As a national scenic trail known for its untouched wilderness, many people don’t realize that 10 percent of the PCT is impacted by private lands. These are properties where PCT managers have no control over what might happen right next to the trail tread or within sight of the trail. In many cases these private lands look just like adjacent public lands, and they go unnoticed until someone decides to build a home, harvest the trees, extract minerals or put up no trespassing signs. Landers Meadow is one of these special places along the trail that remain unprotected from the threat of development.

When Renewable Resources Group decided last year to sell Landers Meadow, they called the PCTA to let us know the property was for sale and we had a limited opportunity to buy it. The property is a priority acquisition in the PCT Land Inventory, which identifies and prioritizes potential land acquisitions along the entire 2,650 miles of the PCT. So, when the PCTA received the call, we knew we had to act quickly.

“Landers Meadow is a perfect example of why PCTA has taken measures to expand our land protection program,” said Liz Bergeron, PCTA executive director and CEO. “If we aren’t prepared to respond to these types of land acquisition opportunities, we may lose our only chance to prevent development along a section of the PCT.”

The Landers Meadow property could be used to build homes such as this one nearby. The PCTA's intent is to purchase the land and eventually turn it over to the public.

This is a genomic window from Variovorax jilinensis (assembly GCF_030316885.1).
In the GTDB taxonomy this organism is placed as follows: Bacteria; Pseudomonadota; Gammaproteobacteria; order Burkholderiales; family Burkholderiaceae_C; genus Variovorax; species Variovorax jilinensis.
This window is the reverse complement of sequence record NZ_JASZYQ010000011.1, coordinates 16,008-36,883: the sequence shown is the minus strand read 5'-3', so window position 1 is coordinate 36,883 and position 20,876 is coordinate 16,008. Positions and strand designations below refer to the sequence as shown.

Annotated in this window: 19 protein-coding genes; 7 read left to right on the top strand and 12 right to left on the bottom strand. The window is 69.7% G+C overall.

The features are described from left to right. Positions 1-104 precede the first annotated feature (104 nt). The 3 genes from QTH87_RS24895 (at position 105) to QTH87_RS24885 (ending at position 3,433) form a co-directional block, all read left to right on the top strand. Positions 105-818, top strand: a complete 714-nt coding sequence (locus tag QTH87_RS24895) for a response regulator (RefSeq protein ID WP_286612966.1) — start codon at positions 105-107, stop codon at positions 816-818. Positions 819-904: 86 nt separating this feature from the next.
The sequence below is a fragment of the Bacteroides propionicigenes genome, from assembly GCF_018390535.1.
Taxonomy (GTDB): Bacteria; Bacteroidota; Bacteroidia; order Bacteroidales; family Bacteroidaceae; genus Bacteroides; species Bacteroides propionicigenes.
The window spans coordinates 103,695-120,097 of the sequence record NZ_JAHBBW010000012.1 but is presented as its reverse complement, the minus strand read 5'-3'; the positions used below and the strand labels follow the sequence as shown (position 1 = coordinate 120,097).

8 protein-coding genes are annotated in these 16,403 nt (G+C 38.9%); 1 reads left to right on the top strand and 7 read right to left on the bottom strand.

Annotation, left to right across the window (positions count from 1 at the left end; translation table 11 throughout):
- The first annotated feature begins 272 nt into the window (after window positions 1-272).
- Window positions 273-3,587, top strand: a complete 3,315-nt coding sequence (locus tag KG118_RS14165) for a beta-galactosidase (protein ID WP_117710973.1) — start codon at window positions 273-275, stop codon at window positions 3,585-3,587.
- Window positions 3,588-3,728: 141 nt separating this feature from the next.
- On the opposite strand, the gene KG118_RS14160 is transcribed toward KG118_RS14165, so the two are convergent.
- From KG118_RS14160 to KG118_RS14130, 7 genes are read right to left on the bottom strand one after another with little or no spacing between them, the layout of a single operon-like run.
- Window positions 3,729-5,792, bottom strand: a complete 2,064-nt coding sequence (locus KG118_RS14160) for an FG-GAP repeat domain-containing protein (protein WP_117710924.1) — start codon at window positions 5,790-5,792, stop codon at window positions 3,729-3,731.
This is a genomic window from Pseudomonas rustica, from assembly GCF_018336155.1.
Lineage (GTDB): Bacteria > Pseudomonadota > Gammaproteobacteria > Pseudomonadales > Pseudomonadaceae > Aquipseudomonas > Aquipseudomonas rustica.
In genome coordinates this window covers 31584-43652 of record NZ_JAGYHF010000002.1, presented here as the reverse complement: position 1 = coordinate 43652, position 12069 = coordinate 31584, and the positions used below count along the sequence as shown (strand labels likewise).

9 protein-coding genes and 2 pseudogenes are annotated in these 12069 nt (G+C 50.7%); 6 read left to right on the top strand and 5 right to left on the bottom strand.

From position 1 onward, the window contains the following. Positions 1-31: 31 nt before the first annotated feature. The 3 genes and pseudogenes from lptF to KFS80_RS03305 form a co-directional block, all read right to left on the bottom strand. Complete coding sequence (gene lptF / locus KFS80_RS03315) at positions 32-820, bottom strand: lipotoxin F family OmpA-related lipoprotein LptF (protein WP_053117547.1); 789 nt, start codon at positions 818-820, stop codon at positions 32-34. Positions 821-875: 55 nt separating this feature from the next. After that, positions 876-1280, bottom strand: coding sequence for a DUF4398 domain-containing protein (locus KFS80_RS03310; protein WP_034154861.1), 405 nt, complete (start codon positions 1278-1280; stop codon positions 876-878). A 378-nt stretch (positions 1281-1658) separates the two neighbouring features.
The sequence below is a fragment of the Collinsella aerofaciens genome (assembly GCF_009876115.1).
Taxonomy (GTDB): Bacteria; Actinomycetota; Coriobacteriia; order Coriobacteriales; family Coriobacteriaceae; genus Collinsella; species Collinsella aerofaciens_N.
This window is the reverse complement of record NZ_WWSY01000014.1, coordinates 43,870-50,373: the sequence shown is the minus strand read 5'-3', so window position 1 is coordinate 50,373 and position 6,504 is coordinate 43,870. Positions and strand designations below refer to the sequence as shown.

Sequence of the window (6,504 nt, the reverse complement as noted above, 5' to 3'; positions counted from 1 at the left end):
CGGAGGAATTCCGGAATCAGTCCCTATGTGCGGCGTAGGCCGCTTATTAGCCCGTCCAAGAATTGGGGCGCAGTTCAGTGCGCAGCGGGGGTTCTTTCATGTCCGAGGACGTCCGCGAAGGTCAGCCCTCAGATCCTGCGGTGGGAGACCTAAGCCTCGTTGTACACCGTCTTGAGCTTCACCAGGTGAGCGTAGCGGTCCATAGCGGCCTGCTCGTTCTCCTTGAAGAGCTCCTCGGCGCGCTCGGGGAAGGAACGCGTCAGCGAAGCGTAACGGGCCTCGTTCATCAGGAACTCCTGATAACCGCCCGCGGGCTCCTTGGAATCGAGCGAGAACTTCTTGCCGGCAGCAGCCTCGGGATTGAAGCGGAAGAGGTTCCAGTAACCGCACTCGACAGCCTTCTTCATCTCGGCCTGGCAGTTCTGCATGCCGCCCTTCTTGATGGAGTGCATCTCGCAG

The Landers Meadow property could be used to build homes such as this one nearby. The PCTA’s intent is to purchase the land and eventually turn it over to the public.

After the call from Renewable Resources Group, PCTA began doing some due diligence on the property starting with a site visit, an appraisal of the fair market value of the parcels and a Phase 1 Environmental Hazardous Materials Assessment. The landowner agreed to give us an exclusive right to buy the property. Our deadline is short: We have until August to acquire the property and keep it from being listed on the open real estate market.

Acquisition of the Landers Meadow property will contribute to the PCTA’s goal to permanently protect the entire Pacific Crest Trail corridor, ensuring that the PCT will retain its iconic wilderness character for generations to come. The PCTA intends to own and manage the property until we can transfer it to the adjacent Sequoia National Forest to be managed for public recreation and access, scenic enjoyment along the PCT, wildlife habitat protection, and watershed resilience.

Will you make a gift to our Land Protection Fund today to help protect Landers Meadow from development? PCTA needs to raise $550,000 by August 1st to purchase the property. Your gifts will be matched by two generous donors, up to the first $200,000 received.

Author: Megan Wargo

Megan Wargo is PCTA’s Director of Land Protection. She oversees a program dedicated to protecting the landscape and trail miles that are still held by private landowners. Megan brings more than a dozen years of experience leading teams and managing landscape-scale conservation projects.